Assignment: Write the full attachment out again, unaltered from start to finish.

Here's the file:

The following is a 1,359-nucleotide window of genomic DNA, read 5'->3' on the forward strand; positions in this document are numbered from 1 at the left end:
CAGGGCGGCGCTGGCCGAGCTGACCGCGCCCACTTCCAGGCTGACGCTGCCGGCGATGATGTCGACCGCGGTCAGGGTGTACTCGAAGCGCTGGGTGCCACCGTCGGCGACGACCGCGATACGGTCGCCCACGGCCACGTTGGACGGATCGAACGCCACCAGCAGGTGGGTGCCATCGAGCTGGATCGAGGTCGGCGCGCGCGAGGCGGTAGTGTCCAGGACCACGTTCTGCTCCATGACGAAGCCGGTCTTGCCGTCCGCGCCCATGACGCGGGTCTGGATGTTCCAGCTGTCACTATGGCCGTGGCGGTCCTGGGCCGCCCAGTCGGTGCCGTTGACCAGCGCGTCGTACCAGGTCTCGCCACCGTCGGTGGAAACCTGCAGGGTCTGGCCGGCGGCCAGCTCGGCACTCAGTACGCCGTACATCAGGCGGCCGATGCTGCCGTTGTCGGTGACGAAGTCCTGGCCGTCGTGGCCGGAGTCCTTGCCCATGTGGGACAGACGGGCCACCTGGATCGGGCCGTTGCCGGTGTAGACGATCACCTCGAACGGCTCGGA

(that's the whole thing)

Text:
The following is a 1,359-nucleotide window of genomic DNA, read 5'->3' on the forward strand; positions in this document are numbered from 1 at the left end:
CAGGGCGGCGCTGGCCGAGCTGACCGCGCCCACTTCCAGGCTGACGCTGCCGGCGATGATGTCGACCGCGGTCAGGGTGTACTCGAAGCGCTGGGTGCCACCGTCGGCGACGACCGCGATACGGTCGCCCACGGCCACGTTGGACGGATCGAACGCCACCAGCAGGTGGGTGCCATCGAGCTGGATCGAGGTCGGCGCGCGCGAGGCGGTAGTGTCCAGGACCACGTTCTGCTCCATGACGAAGCCGGTCTTGCCGTCCGCGCCCATGACGCGGGTCTGGATGTTCCAGCTGTCACTATGGCCGTGGCGGTCCTGGGCCGCCCAGTCGGTGCCGTTGACCAGCGCGTCGTACCAGGTCTCGCCACCGTCGGTGGAAACCTGCAGGGTCTGGCCGGCGGCCAGCTCGGCACTCAGTACGCCGTACATCAGGCGGCCGATGCTGCCGTTGTCGGTGACGAAGTCCTGGCCGTCGTGGCCGGAGTCCTTGCCCATGTGGGACAGACGGGCCACCTGGATCGGGCCGTTGCCGGTGTAGACGATCACCTCGAACGGCTCGGA